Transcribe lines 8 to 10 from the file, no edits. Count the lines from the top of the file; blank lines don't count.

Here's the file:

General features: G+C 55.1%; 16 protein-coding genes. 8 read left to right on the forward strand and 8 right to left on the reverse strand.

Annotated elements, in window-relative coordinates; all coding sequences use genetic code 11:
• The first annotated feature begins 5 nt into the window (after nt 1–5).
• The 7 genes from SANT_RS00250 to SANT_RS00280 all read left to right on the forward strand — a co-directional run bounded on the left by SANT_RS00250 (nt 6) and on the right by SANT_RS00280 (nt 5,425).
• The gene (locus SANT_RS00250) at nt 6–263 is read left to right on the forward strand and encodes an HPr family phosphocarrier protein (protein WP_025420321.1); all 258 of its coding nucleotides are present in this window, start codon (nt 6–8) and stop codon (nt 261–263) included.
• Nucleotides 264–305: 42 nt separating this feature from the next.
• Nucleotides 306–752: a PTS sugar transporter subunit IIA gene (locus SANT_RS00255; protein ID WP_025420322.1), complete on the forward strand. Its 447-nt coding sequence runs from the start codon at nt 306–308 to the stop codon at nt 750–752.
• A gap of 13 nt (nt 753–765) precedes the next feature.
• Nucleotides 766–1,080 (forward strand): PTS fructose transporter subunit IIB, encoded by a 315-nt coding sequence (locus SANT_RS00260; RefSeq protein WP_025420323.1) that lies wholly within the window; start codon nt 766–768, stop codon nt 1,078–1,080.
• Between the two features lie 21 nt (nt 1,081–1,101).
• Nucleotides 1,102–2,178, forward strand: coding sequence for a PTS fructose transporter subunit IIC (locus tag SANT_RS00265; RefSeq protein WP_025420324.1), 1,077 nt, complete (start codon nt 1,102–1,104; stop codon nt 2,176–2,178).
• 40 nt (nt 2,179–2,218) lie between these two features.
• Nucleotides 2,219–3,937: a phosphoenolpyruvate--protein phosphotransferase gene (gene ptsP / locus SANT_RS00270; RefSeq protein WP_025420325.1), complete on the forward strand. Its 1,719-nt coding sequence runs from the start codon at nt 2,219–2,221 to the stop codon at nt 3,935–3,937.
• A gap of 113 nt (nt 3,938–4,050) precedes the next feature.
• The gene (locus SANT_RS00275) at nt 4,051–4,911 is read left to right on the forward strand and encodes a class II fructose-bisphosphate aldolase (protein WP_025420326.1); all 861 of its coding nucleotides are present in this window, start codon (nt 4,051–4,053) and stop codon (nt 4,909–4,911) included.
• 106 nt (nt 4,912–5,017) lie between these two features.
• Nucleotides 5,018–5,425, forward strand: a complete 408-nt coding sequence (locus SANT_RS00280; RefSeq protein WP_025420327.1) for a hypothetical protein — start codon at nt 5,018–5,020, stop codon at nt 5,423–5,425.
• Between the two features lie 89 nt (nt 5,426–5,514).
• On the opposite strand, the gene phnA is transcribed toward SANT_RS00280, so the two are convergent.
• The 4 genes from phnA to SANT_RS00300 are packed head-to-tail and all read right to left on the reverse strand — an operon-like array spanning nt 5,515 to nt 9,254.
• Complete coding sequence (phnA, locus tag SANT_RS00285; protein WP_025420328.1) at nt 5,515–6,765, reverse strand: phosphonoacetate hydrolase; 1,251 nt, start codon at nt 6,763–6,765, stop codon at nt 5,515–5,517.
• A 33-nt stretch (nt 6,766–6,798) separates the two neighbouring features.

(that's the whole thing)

• A gap of 13 nt (nt 753–765) precedes the next feature.
• Nucleotides 766–1,080 (forward strand): PTS fructose transporter subunit IIB, encoded by a 315-nt coding sequence (locus SANT_RS00260; RefSeq protein WP_025420323.1) that lies wholly within the window; start codon nt 766–768, stop codon nt 1,078–1,080.
• Between the two features lie 21 nt (nt 1,081–1,101).